Valens's successor, Theodosius, a successful professional soldier, turned to the Goths to supply recruits for the army destroyed at Adrianople. He gave them land and citizenship though they had Roman blood on their hands. His subjects did not share his assimilationist enthusiasm. The Goths would wear togas when sitting with Roman magistrates but put on their animal skins when at home. Synesius, an African landowner and bishop, warned the son of Theodosius that his father was responsible for ruining the empire: 'He could have brought the Goths to their knees; instead he lifted them up and gave them so much room that now we are all in their hands'.

Ammianus Marcellinus portrayed the Goths as illiterate savages who had raped Roman wives and pillaged the great senatorial estates of Thrace; they could not distinguish between right and wrong, the mark of a civilised man. Valens's admission of the Goths to the empire was a tragic mistake. 'Great efforts had been made to help a group of people to enter the empire who would in the end reveal themselves as its mortal enemy.'

The Gothic general Alaric had long served as a loyal defender of the empire. He had no intention of destroying it but as king of the Visigoths, when an anti-Goth emperor repeatedly refused his demands for honours and subsidies, in 410 he sacked Rome. In the 1950s the United States supported a series of disreputable Latin American dictators who would in return support American policies. 'They may', the saying went, 'be bastards but they are our bastards.' Alaric had wearied of soldiering as Rome's bastard.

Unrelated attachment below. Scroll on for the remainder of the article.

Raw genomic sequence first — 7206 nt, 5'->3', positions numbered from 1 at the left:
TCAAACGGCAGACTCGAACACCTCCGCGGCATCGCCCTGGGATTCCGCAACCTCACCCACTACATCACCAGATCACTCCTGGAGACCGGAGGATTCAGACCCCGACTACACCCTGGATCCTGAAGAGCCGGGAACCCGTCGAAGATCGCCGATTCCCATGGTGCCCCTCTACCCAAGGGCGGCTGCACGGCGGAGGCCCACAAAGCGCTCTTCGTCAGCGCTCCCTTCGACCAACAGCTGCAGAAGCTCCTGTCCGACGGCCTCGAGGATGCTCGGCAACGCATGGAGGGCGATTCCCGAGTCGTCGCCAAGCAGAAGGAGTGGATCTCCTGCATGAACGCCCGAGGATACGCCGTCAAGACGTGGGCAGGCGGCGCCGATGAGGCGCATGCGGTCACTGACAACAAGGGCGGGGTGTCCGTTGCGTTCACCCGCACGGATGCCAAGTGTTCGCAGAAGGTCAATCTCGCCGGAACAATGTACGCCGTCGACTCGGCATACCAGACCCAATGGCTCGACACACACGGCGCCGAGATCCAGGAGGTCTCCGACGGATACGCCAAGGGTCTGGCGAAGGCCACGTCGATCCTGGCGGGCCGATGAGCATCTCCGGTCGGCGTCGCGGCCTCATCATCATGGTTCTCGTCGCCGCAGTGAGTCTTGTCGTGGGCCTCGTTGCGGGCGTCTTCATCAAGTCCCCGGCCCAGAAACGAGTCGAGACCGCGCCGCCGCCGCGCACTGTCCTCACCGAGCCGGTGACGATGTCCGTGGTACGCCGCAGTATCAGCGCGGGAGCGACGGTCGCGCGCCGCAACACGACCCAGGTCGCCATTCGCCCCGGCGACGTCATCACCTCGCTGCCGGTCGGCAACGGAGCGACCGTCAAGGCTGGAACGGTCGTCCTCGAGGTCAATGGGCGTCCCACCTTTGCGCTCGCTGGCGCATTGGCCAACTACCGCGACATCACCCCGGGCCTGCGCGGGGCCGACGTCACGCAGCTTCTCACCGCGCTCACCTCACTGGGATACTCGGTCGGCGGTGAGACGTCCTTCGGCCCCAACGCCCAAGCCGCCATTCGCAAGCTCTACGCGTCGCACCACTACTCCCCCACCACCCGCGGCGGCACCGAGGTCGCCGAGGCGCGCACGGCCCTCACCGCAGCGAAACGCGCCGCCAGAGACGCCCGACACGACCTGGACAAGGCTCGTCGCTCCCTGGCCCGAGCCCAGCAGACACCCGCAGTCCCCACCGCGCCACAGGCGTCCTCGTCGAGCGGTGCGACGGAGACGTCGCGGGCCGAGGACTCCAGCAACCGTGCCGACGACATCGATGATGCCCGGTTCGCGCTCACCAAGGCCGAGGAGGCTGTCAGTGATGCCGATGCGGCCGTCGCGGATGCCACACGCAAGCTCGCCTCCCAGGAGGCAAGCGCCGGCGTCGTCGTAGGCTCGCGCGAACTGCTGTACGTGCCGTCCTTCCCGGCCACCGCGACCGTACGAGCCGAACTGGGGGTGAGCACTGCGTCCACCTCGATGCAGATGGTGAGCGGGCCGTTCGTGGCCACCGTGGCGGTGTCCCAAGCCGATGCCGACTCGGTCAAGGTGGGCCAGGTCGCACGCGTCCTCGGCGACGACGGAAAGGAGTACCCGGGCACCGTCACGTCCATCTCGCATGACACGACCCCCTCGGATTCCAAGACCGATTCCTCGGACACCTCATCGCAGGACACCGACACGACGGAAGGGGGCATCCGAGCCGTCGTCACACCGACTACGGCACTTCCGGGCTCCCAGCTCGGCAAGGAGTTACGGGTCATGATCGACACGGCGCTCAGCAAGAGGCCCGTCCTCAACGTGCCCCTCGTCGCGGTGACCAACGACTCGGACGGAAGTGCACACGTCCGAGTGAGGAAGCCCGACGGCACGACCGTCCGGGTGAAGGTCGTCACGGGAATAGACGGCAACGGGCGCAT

Barbero has mastered the vast scholarly output on his subject. He possesses the historian's gift of summarising a complex situation in a single sentence. But not all historians swallow his case for Adrianople as being one of history's decisive battles. After all, the empire survived in the East for 800 years as a Christian bulwark against Bulgar barbarians and Persian imperialists. It was in the West that the barbarians overran it, creating the Christian kingdoms of Europe. In 1204 the Western crusaders sacked Constantinople. Venetian merchants and Latin princes divided the spoils. 'The conquests of the Ottomans', Steven Runciman argues, 'were made possible by the Crusaders' crime.' Thus, the fall of Constantinople in 1243 left the former empire in the hands of an Islamic power hostile to the West.

Barbero wonders whether we will admit Turkey, the successor state of the Ottoman empire, into the EU. Governed by moderate Islamists but under the threat of fundamentalists from the poverty-stricken eastern provinces, the secular, Europeanised state of Kemal Atatiirk is now preserved by a powerful army loyal to its creator; Boris Johnson welcomes its admission to the EU as the heir to Rome. Roy Jenkins, a former President of the European Commission, had doubts.

The decline of the Roman empire had complex causes: the military problems of overstretch demanded crippling taxes to maintain a large army, corruption was rampant, religious disputes endemic. But what Barbero stresses is the consequence of misguided and inconsistent immigration policies. Britain's acceptance of mass immigrants, not all of whom appeciate our commitment to Western democratic values, is to invite at least some of the consequences feared by Romans as the Goths poured over the Danube.